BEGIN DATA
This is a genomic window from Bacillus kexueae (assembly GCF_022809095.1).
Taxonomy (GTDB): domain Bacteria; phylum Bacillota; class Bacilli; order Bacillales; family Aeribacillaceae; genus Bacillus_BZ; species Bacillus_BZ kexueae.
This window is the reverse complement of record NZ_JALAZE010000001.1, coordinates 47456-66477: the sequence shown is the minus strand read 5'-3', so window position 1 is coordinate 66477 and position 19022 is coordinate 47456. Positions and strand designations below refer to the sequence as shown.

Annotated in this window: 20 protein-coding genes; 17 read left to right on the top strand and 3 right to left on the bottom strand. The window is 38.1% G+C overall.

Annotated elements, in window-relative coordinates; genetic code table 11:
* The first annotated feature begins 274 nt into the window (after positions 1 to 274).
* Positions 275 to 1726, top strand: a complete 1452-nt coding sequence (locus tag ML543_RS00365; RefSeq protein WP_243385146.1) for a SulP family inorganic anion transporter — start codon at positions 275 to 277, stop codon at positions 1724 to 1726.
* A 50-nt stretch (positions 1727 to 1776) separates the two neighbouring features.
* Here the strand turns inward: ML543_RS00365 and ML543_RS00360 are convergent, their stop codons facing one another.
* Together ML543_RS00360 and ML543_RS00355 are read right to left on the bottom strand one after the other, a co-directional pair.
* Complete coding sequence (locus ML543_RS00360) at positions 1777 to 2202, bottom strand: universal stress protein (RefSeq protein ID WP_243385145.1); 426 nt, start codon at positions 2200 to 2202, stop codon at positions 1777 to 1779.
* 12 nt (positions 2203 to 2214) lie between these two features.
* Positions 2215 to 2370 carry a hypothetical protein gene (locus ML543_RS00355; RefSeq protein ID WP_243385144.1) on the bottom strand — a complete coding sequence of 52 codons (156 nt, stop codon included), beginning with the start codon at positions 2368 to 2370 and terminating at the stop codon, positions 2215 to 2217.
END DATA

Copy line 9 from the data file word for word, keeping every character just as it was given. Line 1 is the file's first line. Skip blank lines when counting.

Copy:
* Here the strand turns inward: ML543_RS00365 and ML543_RS00360 are convergent, their stop codons facing one another.